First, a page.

Sometimes the old spirituals said it best.  Simple, yet profound, they spoke to the deep longing of the soul for real, authentic faith.  This one has been chasing me around for some time…

“Lord I want to be a Christian in my heart.”

And it’s all about the heart, isn’t it?

Jesus said, “These people honor me with their lips, but their hearts are far from me.” (Matthew 15:8)

That kind of heart is easy to picture, isn’t it?  Outward worship.  Public prayers.  Much seeming devotion and sanctity.  The externals are all there.  And sometimes we’re impressed.  Look at how God is blessing them…maybe.

But if we peel back the layers of religion, what is revealed?  Covetousness?  Love for things?  Status?  The applause of men?  Maybe an empty shell?

How very different from those first Christians who oozed authenticity from the inside out.  That early cohort of disciples was so attractive in their community of love and radical hospitality that Luke tells us they “enjoyed the favor of all the people.” (Acts 2:47)

So much so that the watching pagan world couldn’t help but notice.  An early Christian writer named Tertullian quoted a pagan official who said this about Jesus-followers, “See how they love one another.”

Jesus had told his disciples to “love one another as I have loved you.”  (John 13:35) He went on to say, “By this will all men know that you are my disciples, if you love one another.” (John 13:35)

Paul described that love:

“Love is patient, love is kind.  It does not envy.  It does not boast, it is not proud.  It is not rude; it is not self-seeking, it is not easily angered, it keeps no record of wrongs.  Love does not delight in evil but rejoices with the truth.  It always protects, always trusts, always hopes, always perseveres.” (1 Corinthians 13:4-7)

This is real authenticity.  This is being a Christian “from the heart.”  Christian faith is not a disembodied message.  It is faith that is “fleshed out.”

That old spiritual song, “Lord, I want to be a Christian in my heart,” likely came out of the Virginia hills in the 1750s based on the story told of a black slave who asked a Presbyterian preacher, William Davies,

“I come to you sir, that you may tell me some good things concerning Jesus Christ and my duty to God, for I am resolved not to live any more as I have done.  Sir, I want to be a Christian.”

“I am resolved to not live any more as I have done.”  That’s a powerful line!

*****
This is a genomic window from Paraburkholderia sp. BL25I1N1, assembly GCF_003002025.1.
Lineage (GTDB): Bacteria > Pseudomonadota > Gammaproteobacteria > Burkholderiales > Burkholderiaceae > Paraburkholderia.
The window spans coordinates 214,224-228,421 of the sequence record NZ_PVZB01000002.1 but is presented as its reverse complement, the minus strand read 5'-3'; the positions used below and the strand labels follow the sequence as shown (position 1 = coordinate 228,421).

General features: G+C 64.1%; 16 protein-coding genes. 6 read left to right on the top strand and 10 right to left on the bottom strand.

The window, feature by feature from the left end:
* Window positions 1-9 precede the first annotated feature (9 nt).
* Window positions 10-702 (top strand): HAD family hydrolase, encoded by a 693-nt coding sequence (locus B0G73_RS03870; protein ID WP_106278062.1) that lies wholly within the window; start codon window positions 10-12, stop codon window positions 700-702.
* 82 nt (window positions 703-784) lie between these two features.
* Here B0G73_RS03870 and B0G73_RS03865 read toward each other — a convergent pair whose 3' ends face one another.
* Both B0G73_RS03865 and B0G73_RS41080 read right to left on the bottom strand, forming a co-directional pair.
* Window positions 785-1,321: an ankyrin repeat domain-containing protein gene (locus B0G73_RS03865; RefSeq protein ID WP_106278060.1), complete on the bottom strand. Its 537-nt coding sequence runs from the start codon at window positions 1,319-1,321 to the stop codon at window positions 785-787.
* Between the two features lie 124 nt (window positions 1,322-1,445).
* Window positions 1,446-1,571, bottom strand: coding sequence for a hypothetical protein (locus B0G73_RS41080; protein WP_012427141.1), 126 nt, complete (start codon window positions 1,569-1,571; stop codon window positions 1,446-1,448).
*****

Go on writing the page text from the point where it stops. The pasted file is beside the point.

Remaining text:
Who comes to mind when you think about authentic, fleshed out faith…the kind where our external behaviors sync up with our stated beliefs?  Where our commitment to know, love and serve Christ subsumes all other commitments, desires, and priorities?

I am always taken aback when I read the startling account in Gordon MacDonald’s, The Life God Blesses, of authentic faith revealed in the true story of a black, South African pastor whose home was firebombed and destroyed one night.  Early the next morning his Bishop went out to the township and found the pastor and his family standing at the front of their burned-out home.  Nothing remained but the chimney.  Only the clothes they were wearing were left.

The Bishop said as he looked on the ruins of their home, he suddenly noticed that the pastor had done one thing that revealed his authentic faith.  For there on the chimney wall the pastor had taken a lump of charcoal and written the words that were spoken as a vow by all Methodist pastors each year at the District Conference:

Put me to what you will. 

Put me to doing. 

Put me to suffering.

Let me be laid aside for you. 

Let me have all things. 

Let me have nothing.

I freely and heartily yield all things to your pleasure and disposal.

Authentic Christian living is never easy.  It means service over comfort, sacrifice over applause, integrity over accumulation.  It means business owners forgiving those who have cheated them.  It means spouses choosing to overlook faults. It means persevering generosity when the economy sucks.  It means welcoming “the other” who moves into our neighbourhood.  It means patiently loving a wayward child.

There is a longing in my spirit.   I want to be like that black Methodist Pastor.  I want to be like that black Virginia slave.  I too want to be a Christian in my heart.  And you?

Blessings,

Gord